The dwelling fire coverage form was once the only option for providing residential property insurance. Then, it only offered modest coverage for private building property and personal contents. As time passed, the evolution of specialized forms resulted in the program being replaced by the homeowners policy. The availability of a package coverage form that protected an individual’s property and provided coverage against losses involving his or her legal liability to others substantially reduced the amount of business written under the dwelling fire program.
Today, it is rare to find a company that handles dwelling fire as anything more than a method to accommodate private residential risks which, for various reasons, don’t qualify for homeowners coverage. Typically, coverage is written under a dwelling form due to:
- Building age
- Number of residential units contained in a building (most homeowners programs bar coverage for buildings with more than four residential units)
- Low building value
There are other reasons for writing a dwelling policy. Some residential property may be obsolete. Such may be the case for a very old, well-maintained home that has a high market value. However, the home’s structural features (ornate scrollwork; custom, old fashioned flooring; old, non-standard cabinetry; stairwells; etc.) may make it impractical to cover under a replacement cost, homeowners contract. Losses under dwelling fire policies are usually paid on either an actual cash value or a repair cost basis. The former is used for total losses and the latter for partial losses (except when the cost to make repairs exceeds the damage property’s actual cash value).
Another reason for selecting dwelling policy coverage may involve a building’s occupancy. Dwelling fire coverage is often selected for rental or non-owner occupancy (as an example, a homeowner who, for free, has arranged for a friend to use his home for an extended period). Other situations that may call for use of dwelling fire coverage are lack of full-time occupancy (secondary or seasonal homes) and type of property (mobile homes and minimal value manufactured homes). Another very common situation that is handled by dwelling fire coverage is residences that are under construction.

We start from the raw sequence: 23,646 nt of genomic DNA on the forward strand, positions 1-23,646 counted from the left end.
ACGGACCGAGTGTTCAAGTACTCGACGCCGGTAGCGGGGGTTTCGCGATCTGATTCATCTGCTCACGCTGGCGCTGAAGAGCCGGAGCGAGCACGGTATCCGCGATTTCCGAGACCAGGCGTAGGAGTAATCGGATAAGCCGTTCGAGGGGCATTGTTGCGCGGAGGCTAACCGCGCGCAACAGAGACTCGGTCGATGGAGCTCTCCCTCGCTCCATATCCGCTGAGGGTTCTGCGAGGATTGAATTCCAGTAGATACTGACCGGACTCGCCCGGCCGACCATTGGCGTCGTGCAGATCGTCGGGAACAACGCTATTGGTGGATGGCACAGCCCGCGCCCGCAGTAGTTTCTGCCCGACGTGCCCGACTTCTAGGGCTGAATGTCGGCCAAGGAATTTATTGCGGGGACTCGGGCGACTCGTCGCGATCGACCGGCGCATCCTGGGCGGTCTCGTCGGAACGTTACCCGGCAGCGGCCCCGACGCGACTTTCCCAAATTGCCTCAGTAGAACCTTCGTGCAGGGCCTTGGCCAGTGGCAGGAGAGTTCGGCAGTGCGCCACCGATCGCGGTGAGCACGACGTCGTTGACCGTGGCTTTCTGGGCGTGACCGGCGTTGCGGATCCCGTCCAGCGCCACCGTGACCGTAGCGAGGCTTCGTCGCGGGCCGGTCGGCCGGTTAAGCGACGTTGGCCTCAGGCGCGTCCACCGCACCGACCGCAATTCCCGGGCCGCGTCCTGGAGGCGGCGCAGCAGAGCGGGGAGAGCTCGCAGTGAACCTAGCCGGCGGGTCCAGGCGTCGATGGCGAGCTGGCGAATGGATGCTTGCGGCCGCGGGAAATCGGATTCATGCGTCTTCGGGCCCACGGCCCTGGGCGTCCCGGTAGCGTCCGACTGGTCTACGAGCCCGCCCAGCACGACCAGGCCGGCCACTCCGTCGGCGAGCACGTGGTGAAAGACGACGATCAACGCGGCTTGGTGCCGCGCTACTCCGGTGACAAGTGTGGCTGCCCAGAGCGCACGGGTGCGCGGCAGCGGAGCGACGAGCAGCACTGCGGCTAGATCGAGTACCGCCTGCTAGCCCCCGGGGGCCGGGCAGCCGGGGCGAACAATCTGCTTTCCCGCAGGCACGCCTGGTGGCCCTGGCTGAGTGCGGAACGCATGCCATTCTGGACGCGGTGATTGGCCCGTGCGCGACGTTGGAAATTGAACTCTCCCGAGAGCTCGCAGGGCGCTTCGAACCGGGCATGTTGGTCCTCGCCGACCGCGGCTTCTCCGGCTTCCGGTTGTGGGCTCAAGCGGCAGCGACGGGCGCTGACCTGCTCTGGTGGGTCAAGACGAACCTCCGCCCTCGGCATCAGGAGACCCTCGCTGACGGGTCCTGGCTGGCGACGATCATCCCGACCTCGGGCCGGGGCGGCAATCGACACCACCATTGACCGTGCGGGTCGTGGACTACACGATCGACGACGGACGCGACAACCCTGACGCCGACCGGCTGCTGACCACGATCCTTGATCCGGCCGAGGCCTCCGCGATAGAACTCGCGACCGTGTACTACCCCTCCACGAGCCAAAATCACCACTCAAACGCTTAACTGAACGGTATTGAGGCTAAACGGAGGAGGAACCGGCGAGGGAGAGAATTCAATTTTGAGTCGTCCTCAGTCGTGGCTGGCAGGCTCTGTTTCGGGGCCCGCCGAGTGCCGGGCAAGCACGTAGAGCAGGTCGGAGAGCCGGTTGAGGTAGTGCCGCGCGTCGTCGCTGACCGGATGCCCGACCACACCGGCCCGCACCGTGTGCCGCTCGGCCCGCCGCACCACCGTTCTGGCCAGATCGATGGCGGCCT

The earliest version of the Dwelling Fire Policy protected dwellings and personal property against loss from a handful of perils (typically fire, explosion, smoke, vandalism and wind). Protection is now much broader, rivaling the coverage available under Homeowner Program forms. Dwelling Fire coverage can be written under a Basic, Broad or Special Coverage form, protecting dwellings, other structures (sheds, unattached garages, barns, pagodas, greenhouses, etc.) and/or personal property. The historical difference between homeowners and dwelling fire policies was that the latter only included property coverage. However, for a number of years, insurers have offered the option of adding premises liability protection and medical payments coverage for minor injuries to third parties.
In any case, the dwelling fire program is quite viable due to its availability to handle classes of property that aren’t accepted under most insurers’ homeowners programs. If you have property that may need consideration for dwelling fire coverage, discuss the need with an insurance professional.
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